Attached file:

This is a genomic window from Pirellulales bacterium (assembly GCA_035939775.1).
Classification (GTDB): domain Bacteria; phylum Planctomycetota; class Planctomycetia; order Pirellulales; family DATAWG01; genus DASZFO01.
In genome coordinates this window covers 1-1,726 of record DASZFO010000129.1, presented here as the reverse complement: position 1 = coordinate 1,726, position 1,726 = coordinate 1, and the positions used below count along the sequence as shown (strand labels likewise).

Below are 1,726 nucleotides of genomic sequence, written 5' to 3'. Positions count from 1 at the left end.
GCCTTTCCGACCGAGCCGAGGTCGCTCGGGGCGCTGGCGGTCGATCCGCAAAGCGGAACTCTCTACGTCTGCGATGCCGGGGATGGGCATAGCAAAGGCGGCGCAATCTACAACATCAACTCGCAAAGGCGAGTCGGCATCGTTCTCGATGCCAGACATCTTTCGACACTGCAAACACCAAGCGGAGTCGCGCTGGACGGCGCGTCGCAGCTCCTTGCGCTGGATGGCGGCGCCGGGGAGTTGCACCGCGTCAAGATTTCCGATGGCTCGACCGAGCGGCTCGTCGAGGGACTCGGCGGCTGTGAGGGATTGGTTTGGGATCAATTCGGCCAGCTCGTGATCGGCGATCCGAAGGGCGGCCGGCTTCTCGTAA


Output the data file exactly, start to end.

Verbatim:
This is a genomic window from Pirellulales bacterium (assembly GCA_035939775.1).
Classification (GTDB): domain Bacteria; phylum Planctomycetota; class Planctomycetia; order Pirellulales; family DATAWG01; genus DASZFO01.
In genome coordinates this window covers 1-1,726 of record DASZFO010000129.1, presented here as the reverse complement: position 1 = coordinate 1,726, position 1,726 = coordinate 1, and the positions used below count along the sequence as shown (strand labels likewise).

Below are 1,726 nucleotides of genomic sequence, written 5' to 3'. Positions count from 1 at the left end.
GCCTTTCCGACCGAGCCGAGGTCGCTCGGGGCGCTGGCGGTCGATCCGCAAAGCGGAACTCTCTACGTCTGCGATGCCGGGGATGGGCATAGCAAAGGCGGCGCAATCTACAACATCAACTCGCAAAGGCGAGTCGGCATCGTTCTCGATGCCAGACATCTTTCGACACTGCAAACACCAAGCGGAGTCGCGCTGGACGGCGCGTCGCAGCTCCTTGCGCTGGATGGCGGCGCCGGGGAGTTGCACCGCGTCAAGATTTCCGATGGCTCGACCGAGCGGCTCGTCGAGGGACTCGGCGGCTGTGAGGGATTGGTTTGGGATCAATTCGGCCAGCTCGTGATCGGCGATCCGAAGGGCGGCCGGCTTCTCGTAA